homeschool project

Posted by amybyrd21 • 8/03/11
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I started a homeschool project for my children on my blog. I am asking people to send a map of your state or country, some place you like to visit in your state and about your favorite state food. I was hoping in the food catagory yall could help me out. I am looking for local favorites that are from your area or country. My children love to try different foods and explore different cultures. Any thing but bugs and offal is up for grabs here. I live in a place where we do not have a lot of access to diffrent cultures and different foods. When you post a recipe please tell me where it is from. That way when they study it they can learn more about where it is from.

Discussion Replies

  1. LadyGourmet
    0 votes
    LadyGourmet (8/04/11)
    Great idea. Food does tell so much about the culture, land and climate. Bravo for you for homeschooling!! I will come with a recipe soon. Blessings, Catherine xo
    1. LadyGourmet
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      LadyGourmet (8/05/11)
      Perhaps you would like the fried calamari recipe. It is an Italian dish. I posted it today. 8/5/11. I am so happy for your enthusiasm. I home schooled my two and am thrilled that I did. I know that they both liked it. Bravo to you Amy.
    2. amybyrd21
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      amybyrd21 (8/05/11)
      Wesley and Bekka would love your calamari recipe. Wesley said he would never eat squid but when he went to Olive Garden and I ordered it he ate all of it. Then I told him what it was and he has been eating it ever since.
  2. sugarpies
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    sugarpies (8/04/11)
    Which state do you want? My home state or the one where I now live? Both are pretty interesting. One is the epitome of Southern culture and the other is steeped in Spanish Colonial culture and foodways.
  3. amybyrd21
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    amybyrd21 (8/04/11)
    Either one or both. I have Tennessee because that is where they have grown up.
  4. Theresa111
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    Theresa111 (8/05/11)
    What a good project. I shall be back Saturday with my homework for them.
    1. Theresa111
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      Theresa111 (8/05/11)
      The Chesapeake Bay Area has many wonderful recipes. I shall provide you with something regional, easy to prepare and delicious.
    2. Theresa111
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      Theresa111 (8/06/11)

      There is a famous restaurant in the maryland area Jerry's Seafood and they are know for their "Bombe". We love it!
    3. Theresa111
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      Theresa111 (8/06/11)
      Here is all you ever wanted to learn about Chesapeake Old Bay Seasoning:

    4. Theresa111
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      Theresa111 (8/06/11)
      All about the Chesapeake Bay region. Cool satellite map, too!

    5. Theresa111
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      Theresa111 (8/06/11)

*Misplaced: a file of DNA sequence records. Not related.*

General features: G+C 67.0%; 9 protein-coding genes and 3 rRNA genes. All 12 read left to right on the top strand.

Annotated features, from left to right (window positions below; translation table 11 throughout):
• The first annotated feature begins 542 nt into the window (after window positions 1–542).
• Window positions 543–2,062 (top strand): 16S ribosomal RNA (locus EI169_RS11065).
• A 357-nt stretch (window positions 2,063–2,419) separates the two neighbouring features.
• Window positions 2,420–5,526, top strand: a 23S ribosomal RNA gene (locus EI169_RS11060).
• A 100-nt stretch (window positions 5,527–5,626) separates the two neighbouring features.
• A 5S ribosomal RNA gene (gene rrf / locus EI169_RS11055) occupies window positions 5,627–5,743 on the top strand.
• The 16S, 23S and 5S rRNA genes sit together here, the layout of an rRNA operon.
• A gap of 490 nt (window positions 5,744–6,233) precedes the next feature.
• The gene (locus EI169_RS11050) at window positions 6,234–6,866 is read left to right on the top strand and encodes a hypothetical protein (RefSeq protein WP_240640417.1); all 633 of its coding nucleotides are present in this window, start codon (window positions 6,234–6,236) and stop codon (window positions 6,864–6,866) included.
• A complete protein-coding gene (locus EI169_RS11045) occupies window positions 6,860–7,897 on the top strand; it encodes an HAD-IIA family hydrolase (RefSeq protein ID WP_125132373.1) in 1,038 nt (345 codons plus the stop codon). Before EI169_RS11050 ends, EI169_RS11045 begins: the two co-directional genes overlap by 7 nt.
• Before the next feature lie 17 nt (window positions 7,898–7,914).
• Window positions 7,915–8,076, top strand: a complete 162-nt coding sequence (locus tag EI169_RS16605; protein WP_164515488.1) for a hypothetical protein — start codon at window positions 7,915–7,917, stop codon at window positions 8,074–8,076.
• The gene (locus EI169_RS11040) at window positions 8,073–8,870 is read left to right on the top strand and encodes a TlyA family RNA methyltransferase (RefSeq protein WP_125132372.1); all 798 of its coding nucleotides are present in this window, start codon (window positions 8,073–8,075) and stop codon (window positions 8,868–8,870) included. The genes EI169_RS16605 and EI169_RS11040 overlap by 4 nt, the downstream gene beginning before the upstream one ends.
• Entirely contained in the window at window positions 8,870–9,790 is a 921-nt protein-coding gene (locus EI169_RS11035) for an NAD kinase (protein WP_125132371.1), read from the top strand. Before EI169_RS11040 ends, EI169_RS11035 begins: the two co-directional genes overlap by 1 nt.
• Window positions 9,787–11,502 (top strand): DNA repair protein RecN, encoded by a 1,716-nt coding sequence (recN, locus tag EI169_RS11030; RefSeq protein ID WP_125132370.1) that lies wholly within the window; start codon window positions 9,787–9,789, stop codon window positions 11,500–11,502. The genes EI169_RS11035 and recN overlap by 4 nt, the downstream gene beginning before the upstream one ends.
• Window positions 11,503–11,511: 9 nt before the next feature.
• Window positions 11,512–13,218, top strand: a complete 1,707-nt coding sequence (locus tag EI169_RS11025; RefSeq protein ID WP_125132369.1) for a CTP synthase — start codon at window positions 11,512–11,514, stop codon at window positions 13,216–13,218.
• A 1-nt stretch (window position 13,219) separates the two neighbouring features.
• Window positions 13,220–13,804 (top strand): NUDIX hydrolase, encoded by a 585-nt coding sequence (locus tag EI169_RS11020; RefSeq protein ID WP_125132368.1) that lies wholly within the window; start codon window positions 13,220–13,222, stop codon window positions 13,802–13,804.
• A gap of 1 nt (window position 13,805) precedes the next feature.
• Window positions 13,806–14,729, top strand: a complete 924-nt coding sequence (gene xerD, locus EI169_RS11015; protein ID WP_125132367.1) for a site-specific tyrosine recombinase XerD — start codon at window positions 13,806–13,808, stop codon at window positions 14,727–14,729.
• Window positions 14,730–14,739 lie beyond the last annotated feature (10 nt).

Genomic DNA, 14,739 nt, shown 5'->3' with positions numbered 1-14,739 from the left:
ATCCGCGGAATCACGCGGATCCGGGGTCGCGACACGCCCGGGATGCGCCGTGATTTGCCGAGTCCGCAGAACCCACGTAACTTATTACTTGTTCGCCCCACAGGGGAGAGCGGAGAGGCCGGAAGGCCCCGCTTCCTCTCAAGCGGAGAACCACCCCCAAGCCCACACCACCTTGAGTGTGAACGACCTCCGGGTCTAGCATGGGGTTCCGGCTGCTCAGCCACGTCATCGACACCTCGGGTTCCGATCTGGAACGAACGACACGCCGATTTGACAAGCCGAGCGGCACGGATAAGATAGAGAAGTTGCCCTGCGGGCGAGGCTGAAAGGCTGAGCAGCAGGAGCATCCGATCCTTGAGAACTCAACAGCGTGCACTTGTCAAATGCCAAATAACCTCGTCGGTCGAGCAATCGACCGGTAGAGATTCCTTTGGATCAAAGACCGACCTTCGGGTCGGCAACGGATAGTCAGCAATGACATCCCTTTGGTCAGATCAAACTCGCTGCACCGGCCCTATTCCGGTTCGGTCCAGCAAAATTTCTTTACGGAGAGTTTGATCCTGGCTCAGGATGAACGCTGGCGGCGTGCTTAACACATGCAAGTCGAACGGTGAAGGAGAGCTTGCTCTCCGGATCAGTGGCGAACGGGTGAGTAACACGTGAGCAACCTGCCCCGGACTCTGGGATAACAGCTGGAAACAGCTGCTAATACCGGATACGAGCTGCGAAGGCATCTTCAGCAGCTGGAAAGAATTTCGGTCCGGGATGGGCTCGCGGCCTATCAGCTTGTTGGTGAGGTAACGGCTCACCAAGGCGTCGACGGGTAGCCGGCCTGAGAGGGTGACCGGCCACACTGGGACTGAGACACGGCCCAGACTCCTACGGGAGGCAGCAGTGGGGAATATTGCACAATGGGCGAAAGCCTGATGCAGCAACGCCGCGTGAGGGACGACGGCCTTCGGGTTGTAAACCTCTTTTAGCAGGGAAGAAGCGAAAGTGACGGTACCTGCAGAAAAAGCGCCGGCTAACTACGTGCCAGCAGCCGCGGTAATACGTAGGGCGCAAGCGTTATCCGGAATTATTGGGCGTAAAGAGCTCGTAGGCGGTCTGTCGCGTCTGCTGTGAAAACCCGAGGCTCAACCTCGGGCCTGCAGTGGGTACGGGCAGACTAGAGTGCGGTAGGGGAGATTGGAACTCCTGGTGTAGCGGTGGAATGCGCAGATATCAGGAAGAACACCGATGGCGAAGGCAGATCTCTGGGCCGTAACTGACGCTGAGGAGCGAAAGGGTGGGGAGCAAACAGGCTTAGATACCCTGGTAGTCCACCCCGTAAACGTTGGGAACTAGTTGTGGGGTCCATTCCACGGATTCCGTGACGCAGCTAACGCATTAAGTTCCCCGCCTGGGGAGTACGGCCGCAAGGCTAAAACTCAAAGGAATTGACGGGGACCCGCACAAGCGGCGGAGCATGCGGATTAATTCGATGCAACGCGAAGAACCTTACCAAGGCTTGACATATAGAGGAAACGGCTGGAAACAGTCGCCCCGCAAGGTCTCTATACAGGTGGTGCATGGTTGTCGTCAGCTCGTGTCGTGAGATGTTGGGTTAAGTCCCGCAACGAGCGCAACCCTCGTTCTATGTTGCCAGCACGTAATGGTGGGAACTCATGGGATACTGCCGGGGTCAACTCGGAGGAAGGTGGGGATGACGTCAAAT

The Chesapeake Bay region is well known for their blue crabs and even holds festivals to celebrate them.

    6. Theresa111
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      Theresa111 (8/06/11)
      Chesapeake Bay Oyster facts.

    7. Theresa111
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      Theresa111 (8/06/11)
      Cleaning the bay area so important!

    8. Theresa111
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      Theresa111 (8/06/11)
      Some great information on the hard shelled clams from this area.

    9. Theresa111
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      Theresa111 (8/06/11)
      Fishing Report from The State of Maryland.

    10. Theresa111
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      Theresa111 (8/16/11)

      This is the type of sailing vessel which brought Europeans to America.

      Here is a link you might find interesting Save The Chesapeake Foundation.

  5. urbanideas
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    urbanideas (8/06/11)
    Love the idea. Would you like from Wisconsin or Portugal or both?
  6. Belle
    0 votes
    Belle (8/06/11)
    I am sending you the following link to: www.oregonscenics.com/. It has pix of Oregon's magnificent mountains, seaside, waterfalls, lakes, and the city of Portland where I live. As for local foods, Oregon is the biggest producer of filberts, also known as hazelnuts, and we are big on coffee and beer. I'd recommend sharing the pictures with them, but not the beer and java!
  7. sugarpies
    0 votes
    sugarpies (8/06/11)
    OK, here we go.

    I'm originally from South Carolina. Here's a bit on the history of the state: www.statelibrary.sc.gov/a-brief-history-of-south-carolina

    While coastal South Carolina tends to be most well known to tourists because of the history of Charleston and the beauty of the beaches along the coast, it's actually pretty diverse. The middle of the state (where I grew up) is known as the Midlands and features both the Sand Hills which is a long band of very sandy soil just east of Columbia that represents a prehistoric coastline. Just west of Columbia the soil turns to red clay. Farther west is the Piedmont which is the foothill region of the Appalachian mountains.